OLYMPIA — Nearly two years after Washington Gov. Jay Inslee declared a state of emergency due to the COVID-19 pandemic, the Washington Senate on Tuesday approved a measure that authorizes legislative leaders to terminate an emergency after 90 days if the Legislature is not in session.
Senate Bill 5909 passed the Democrat-led chamber on a 29-20 vote and now heads to the House, also held by Democrats, for consideration.
Democratic Sen. Emily Randall, the bill’s sponsor, said there is “room for improvement in our checks and balances of government, especially in times of emergency.”
“This bill is not about one mandate or one governor, it’s about a system with adequate checks and balances,” she said during debate.
Sen. June Robinson. D-Everett, was the lone Democrat to vote against the bill. She said she thought it went too far.
“I just really believe in an emergency that there needs to be one person in charge,” Robinson said. “I listened to the arguments. I just don’t agree with them.”
Two Republicans — Sens. Brad Hawkins of East Wenatchee and Simon Sefzik of Ferndale — voted for it.
This legislation deals with the limits of a governor’s powers in an emergency.
The Legislature has no authority to terminate a state of emergency declared by a governor. But the leaders of the Democratic and Republican caucuses in each chamber can choose to not extend some emergency orders of the governor after they’ve been in effect for 30 days. Legislative leaders have extended the vast majority of those type of orders since the pandemic started.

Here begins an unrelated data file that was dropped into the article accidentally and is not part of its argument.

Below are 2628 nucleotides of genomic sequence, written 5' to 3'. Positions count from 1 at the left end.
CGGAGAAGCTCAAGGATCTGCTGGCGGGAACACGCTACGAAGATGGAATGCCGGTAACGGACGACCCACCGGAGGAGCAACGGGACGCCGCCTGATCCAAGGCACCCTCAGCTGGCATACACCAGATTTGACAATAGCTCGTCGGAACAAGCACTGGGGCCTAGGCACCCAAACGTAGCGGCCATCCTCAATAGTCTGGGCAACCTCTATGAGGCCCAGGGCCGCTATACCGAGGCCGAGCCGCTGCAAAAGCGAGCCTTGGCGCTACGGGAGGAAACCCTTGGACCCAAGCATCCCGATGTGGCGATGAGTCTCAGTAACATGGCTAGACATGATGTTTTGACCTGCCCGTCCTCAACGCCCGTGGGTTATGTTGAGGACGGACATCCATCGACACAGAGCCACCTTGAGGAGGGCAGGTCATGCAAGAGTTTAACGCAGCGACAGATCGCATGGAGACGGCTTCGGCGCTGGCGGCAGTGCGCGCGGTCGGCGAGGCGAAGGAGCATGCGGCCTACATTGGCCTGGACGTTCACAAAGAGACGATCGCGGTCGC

The bill approved by the Senate allows the majority and minority leaders of each chamber to terminate a state of emergency in writing after 90 days if the Legislature is not in session.
It also allows majority and minority leaders — when the Legislature is not in session — to terminate in writing an order or orders issued by the governor that prohibits activities.
All four leaders would need to agree for either a state of emergency or emergency orders to be rescinded.
The biggest complaints from Republicans, the minority party in both chambers, have stemmed from the broader powers the Democratic governor has used during the pandemic, which have included limits on gatherings, vaccination requirements for state and health care workers and a statewide indoor mask mandate.
Republicans argued that the underlying bill doesn’t do much, and they unsuccessfully sought two floor amendments, including one that would have orders issued by the governor prohibiting certain activities expire after 90 days unless at least three of the four legislative leaders extended them.
“This bill does not fix the problem,” Republican Sen. John Braun said. “It allows the majority to do exactly what has been done for two years, which is nothing.”
According to the National Conference of State Legislatures, more than two dozen states have bills pending that look for direct legislative involvement in or oversight of certain gubernatorial or executive actions during emergencies, with many of them bills that are carried over from last year.
Mike Faulk, a spokesperson for Inslee, questioned the necessity of the bill and said in an email that “the vote did not change in any way the governor’s emergency orders.”
“We look forward to moving to the next phase in our COVID response,” Faulk wrote. “The governor’s office will of course review the legislation to assure there are no issues in the language that would unnecessarily inhibit actions by future governors.”